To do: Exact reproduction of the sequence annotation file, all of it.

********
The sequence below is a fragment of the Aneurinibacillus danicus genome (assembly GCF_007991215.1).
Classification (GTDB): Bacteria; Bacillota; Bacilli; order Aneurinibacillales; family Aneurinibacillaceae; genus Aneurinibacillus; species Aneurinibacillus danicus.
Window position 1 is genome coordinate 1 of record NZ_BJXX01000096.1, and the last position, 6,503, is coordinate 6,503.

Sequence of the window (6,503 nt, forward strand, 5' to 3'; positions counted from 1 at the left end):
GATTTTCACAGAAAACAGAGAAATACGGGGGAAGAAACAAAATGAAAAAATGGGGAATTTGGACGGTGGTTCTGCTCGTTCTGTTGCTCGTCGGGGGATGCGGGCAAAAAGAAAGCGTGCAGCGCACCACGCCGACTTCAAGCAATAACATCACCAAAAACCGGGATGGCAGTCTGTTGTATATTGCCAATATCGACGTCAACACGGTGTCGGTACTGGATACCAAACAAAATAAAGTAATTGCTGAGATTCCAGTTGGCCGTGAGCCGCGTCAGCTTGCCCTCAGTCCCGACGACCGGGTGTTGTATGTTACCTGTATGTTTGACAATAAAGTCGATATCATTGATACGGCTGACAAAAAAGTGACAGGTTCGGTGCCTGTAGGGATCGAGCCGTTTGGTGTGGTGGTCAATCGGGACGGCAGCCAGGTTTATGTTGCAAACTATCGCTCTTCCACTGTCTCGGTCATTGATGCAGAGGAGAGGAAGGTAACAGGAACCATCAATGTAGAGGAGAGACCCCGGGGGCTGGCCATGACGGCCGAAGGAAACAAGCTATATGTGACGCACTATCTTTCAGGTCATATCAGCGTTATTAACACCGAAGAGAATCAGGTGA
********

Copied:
The sequence below is a fragment of the Aneurinibacillus danicus genome (assembly GCF_007991215.1).
Classification (GTDB): Bacteria; Bacillota; Bacilli; order Aneurinibacillales; family Aneurinibacillaceae; genus Aneurinibacillus; species Aneurinibacillus danicus.
Window position 1 is genome coordinate 1 of record NZ_BJXX01000096.1, and the last position, 6,503, is coordinate 6,503.

Sequence of the window (6,503 nt, forward strand, 5' to 3'; positions counted from 1 at the left end):
GATTTTCACAGAAAACAGAGAAATACGGGGGAAGAAACAAAATGAAAAAATGGGGAATTTGGACGGTGGTTCTGCTCGTTCTGTTGCTCGTCGGGGGATGCGGGCAAAAAGAAAGCGTGCAGCGCACCACGCCGACTTCAAGCAATAACATCACCAAAAACCGGGATGGCAGTCTGTTGTATATTGCCAATATCGACGTCAACACGGTGTCGGTACTGGATACCAAACAAAATAAAGTAATTGCTGAGATTCCAGTTGGCCGTGAGCCGCGTCAGCTTGCCCTCAGTCCCGACGACCGGGTGTTGTATGTTACCTGTATGTTTGACAATAAAGTCGATATCATTGATACGGCTGACAAAAAAGTGACAGGTTCGGTGCCTGTAGGGATCGAGCCGTTTGGTGTGGTGGTCAATCGGGACGGCAGCCAGGTTTATGTTGCAAACTATCGCTCTTCCACTGTCTCGGTCATTGATGCAGAGGAGAGGAAGGTAACAGGAACCATCAATGTAGAGGAGAGACCCCGGGGGCTGGCCATGACGGCCGAAGGAAACAAGCTATATGTGACGCACTATCTTTCAGGTCATATCAGCGTTATTAACACCGAAGAGAATCAGGTGA